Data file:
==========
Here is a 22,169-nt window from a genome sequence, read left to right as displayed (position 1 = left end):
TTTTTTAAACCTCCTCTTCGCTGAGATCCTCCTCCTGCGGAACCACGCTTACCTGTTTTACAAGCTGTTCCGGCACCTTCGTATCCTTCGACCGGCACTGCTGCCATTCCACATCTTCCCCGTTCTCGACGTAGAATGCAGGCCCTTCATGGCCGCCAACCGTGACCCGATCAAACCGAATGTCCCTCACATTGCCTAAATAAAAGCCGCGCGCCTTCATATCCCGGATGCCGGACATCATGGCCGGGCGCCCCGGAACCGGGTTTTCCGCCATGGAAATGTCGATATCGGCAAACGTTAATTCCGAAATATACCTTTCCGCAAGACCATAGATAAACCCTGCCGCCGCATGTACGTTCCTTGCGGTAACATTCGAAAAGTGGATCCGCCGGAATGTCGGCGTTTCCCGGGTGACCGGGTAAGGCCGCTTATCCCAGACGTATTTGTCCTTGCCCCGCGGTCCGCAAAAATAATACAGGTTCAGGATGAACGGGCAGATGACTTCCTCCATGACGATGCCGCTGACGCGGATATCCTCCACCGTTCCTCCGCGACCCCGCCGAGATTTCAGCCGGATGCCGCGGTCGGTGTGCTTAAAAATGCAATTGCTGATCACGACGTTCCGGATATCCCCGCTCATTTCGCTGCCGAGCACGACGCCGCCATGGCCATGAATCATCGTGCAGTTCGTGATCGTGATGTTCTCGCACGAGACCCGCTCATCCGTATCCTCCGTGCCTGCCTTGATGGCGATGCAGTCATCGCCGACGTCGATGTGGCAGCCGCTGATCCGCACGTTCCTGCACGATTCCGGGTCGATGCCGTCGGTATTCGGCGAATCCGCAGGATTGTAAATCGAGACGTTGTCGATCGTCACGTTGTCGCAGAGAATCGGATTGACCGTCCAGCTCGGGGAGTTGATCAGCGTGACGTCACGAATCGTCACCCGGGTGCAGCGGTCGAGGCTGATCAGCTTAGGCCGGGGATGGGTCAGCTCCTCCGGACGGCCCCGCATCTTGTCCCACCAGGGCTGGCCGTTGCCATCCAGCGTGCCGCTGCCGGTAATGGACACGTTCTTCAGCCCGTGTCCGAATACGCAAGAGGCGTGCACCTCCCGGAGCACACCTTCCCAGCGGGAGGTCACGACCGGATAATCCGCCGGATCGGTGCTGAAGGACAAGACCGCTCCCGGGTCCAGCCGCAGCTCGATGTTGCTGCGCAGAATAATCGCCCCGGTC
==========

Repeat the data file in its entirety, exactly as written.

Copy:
Here is a 22,169-nt window from a genome sequence, read left to right as displayed (position 1 = left end):
TTTTTTAAACCTCCTCTTCGCTGAGATCCTCCTCCTGCGGAACCACGCTTACCTGTTTTACAAGCTGTTCCGGCACCTTCGTATCCTTCGACCGGCACTGCTGCCATTCCACATCTTCCCCGTTCTCGACGTAGAATGCAGGCCCTTCATGGCCGCCAACCGTGACCCGATCAAACCGAATGTCCCTCACATTGCCTAAATAAAAGCCGCGCGCCTTCATATCCCGGATGCCGGACATCATGGCCGGGCGCCCCGGAACCGGGTTTTCCGCCATGGAAATGTCGATATCGGCAAACGTTAATTCCGAAATATACCTTTCCGCAAGACCATAGATAAACCCTGCCGCCGCATGTACGTTCCTTGCGGTAACATTCGAAAAGTGGATCCGCCGGAATGTCGGCGTTTCCCGGGTGACCGGGTAAGGCCGCTTATCCCAGACGTATTTGTCCTTGCCCCGCGGTCCGCAAAAATAATACAGGTTCAGGATGAACGGGCAGATGACTTCCTCCATGACGATGCCGCTGACGCGGATATCCTCCACCGTTCCTCCGCGACCCCGCCGAGATTTCAGCCGGATGCCGCGGTCGGTGTGCTTAAAAATGCAATTGCTGATCACGACGTTCCGGATATCCCCGCTCATTTCGCTGCCGAGCACGACGCCGCCATGGCCATGAATCATCGTGCAGTTCGTGATCGTGATGTTCTCGCACGAGACCCGCTCATCCGTATCCTCCGTGCCTGCCTTGATGGCGATGCAGTCATCGCCGACGTCGATGTGGCAGCCGCTGATCCGCACGTTCCTGCACGATTCCGGGTCGATGCCGTCGGTATTCGGCGAATCCGCAGGATTGTAAATCGAGACGTTGTCGATCGTCACGTTGTCGCAGAGAATCGGATTGACCGTCCAGCTCGGGGAGTTGATCAGCGTGACGTCACGAATCGTCACCCGGGTGCAGCGGTCGAGGCTGATCAGCTTAGGCCGGGGATGGGTCAGCTCCTCCGGACGGCCCCGCATCTTGTCCCACCAGGGCTGGCCGTTGCCATCCAGCGTGCCGCTGCCGGTAATGGACACGTTCTTCAGCCCGTGTCCGAATACGCAAGAGGCGTGCACCTCCCGGAGCACACCTTCCCAGCGGGAGGTCACGACCGGATAATCCGCCGGATCGGTGCTGAAGGACAAGACCGCTCCCGGGTCCAGCCGCAGCTCGATGTTGCTGCGCAGAATAATCGCCCCGGTC